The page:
Solitude teaches us to be with ourselves. Think back to your life three weeks ago and the pervasive busyness. Now, many of us are wide open. Here’s the bad news: you can’t distract yourself. Not with meetings, extracurriculars, or even church—loud music by Hillsong United. We can’t cover our nakedness, as did Adam and Eve when they became conscious of their humanity. One of the gifts of this season, if we can call anything a gift, is the chance to take a step back from the busyness and consumerist values that rule our lives like a grueling slave master.
The desert fathers used to have this mantra: “Go sit in your cell, and your cell will teach you everything.” There, in our cells, we’re face to face with things we cannot escape. Mother Teresa used to say that “God is a friend of silence.” And our problem is that we’re enemies of silence. Silence makes us profoundly uncomfortable. And I don’t mean external silence; it’s the internal silence that is difficult. We get quiet and suddenly there’s anger, fear, distraction, self-doubt. When all of that is uncovered, we’re forced to take it to God or a neighbor for consolation.
Evagrius, a desert father, advised his followers to divide oneself into two parts: “a consoler and the other, the object of the consolation.”
Sounds a bit like cognitive behavioral therapy.
I’ve also noticed this: the church is moving back into rhythms of prayer. At any given moment, I’ll pull up facebook or instagram and one of my friends is praying. Granted, I have a lot of friends who are pastors. Still, we’re lifting our voices to God in the morning, midday, evening, and at night with compline. They have simple, paired down music—a cappella voices or a simple strum of the guitar. A few candles flicker in the screen. It’s as if the church is learning to love Scripture and prayer again. It feels a bit monastic, doesn’t it?
“By our prayers, the world is kept moving,” said the early desert fathers. Can we treasure this time alone in the quiet with God? Structure your life in the rhythms of prayer. Pray in the morning. Pray at noon. Pray before bed. Let prayer be the lifeblood of your day.
One last thing on solitude: tribalism has evaporated at least for a season and we’re acting like the church—together. Though we’re alone, we’ve been brought together by virtue of wireless internet and the waters of our baptism. We’re starting to realize that guests and strangers are to be received as a new incarnation of Christ. How monastic of us! Some of the desert fathers would say, “We don’t retreat from the world, we retreat for the world.”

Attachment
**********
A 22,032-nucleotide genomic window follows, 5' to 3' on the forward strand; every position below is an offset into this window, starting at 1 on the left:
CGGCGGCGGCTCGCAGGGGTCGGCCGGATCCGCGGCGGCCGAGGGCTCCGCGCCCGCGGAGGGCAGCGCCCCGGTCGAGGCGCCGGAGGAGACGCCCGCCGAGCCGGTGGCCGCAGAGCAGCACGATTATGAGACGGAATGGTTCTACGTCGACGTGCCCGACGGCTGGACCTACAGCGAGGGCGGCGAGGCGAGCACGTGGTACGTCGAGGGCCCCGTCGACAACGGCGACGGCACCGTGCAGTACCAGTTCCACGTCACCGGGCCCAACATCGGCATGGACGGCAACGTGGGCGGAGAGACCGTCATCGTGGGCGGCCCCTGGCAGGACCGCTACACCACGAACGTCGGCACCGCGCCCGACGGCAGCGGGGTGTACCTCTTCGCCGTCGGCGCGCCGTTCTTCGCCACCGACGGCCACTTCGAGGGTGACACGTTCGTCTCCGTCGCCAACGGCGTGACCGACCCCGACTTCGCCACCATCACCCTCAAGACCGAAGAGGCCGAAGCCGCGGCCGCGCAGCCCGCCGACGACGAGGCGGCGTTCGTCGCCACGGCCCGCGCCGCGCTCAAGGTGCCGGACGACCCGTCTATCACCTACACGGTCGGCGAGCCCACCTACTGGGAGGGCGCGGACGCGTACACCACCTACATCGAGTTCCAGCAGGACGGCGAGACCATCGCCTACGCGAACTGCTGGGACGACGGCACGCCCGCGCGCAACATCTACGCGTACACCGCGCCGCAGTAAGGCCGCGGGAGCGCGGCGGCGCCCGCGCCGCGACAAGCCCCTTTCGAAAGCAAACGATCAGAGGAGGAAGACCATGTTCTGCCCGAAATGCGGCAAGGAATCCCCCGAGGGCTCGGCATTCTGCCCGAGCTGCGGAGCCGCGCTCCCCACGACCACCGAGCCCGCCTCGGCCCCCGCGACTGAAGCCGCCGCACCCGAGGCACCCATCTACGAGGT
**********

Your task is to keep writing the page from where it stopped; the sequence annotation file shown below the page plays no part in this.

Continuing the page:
Our inwardness is meant to turn us outward and compassion becomes the fruit of solitude. Maybe the Corona virus is leading us to realize just how deeply we need each other and how intertwined our lives are with one another. We can’t live alone. Maybe most of all we’ve learned that we can’t live without God. The God who created us out of community, won’t save us without community.
And so may the church learn again the rhythms of solitude, prayer, and community. In other words, may we learn something of monasticism.
1. This was Jason Byassee's observation--somewhere.
Moses is only a few feet away from the land that was promised to Abram and Sarai when he dies.
It was a heartbreaking, movie’s ending to a life well-lived. This is the same child who was rescued by Pharaoh’s daughter while floating down the Nile in a woven basket to escape infanticide. God raised him up and spoke to him through a burning bush until he freed his people through the Red Sea and entered the long, wilderness journey. Moses received the covenant from God at Mt Sinai. Here is the man who taught his people, interceded on their behalf, berated them, forgave them, and loved them till the end.
After forty years of wandering in the wilderness we find a strong, 120-year-old man whose knees don’t even wobble as he takes his final hike up a mountain. Scripture says that Moses was full of vigor (use your imagination) as reaches the top of the mountain, with vision so strong that he doesn’t even squint to make out the new home for his people. He has nothing left to do but walk down the mountain. Instead, Moses makes his home in an unmarked grave, left to rot by the people he loved dearly.
The Lord says to him, “I have let you see it with your eyes, but you will not cross over into it.”
And Moses dies on the mountaintop.
Our culture is absolutely terrified of running out of time, but I suspect COVID-19 is teaching us something about stolen time. Most of us tend not to think about time until it’s taken from us; we don’t appreciate the gifts until they’re gone. The kids are now thirty, I’m sixty five, and I’ve only blinked twice. That’s the truism, anyway.
In our case, a whole crop of students had no idea that they were walking out of classrooms for the last time this semester when they left for spring break. Our goodbyes were stolen. Pledge periods abruptly changed. Sports seasons were cancelled before they even started. What about the recitals and performances from the stage? There was nothing left for the seniors to do but to walk across the stage and receive a diploma. I don’t get to fill out a bracket for March Madness so as to lose five dollars in the family pool. And we forget, blinded by our selfishness, that entire lives are being cut short every day.
For a while we fooled ourselves by living as if time was a commodity that we could control. We talked about ‘spending and saving time’ like it was a piece of money. ‘I need to find a way to buy some more time,’ we said, as if it was something we can purchase more of when it runs out. We talked about ‘making time’ as if we could somehow create more. We had sun-dials, calendars, watches (by the way, stop looking at your Apple Watch when you’re talking to me) to get our hands around time, but all they really did was try to measure our location as we revolved around the sun.
It was all a farce.
Time overwhelms us and then, it eludes us.
We have experienced some kind of death on the mountain—some worse than others. A thief in the night snuck up and took our most prized commodity: time—the one thing we can never get back. This one of a series of profound disappointments that life will bring. There is an unfinished quality to life—there will be births unwitnessed, trips not taken, relationships left broken. Life is never fair. And the platitude that we deserved more time and better time was put to death when Moses died on the mountaintop.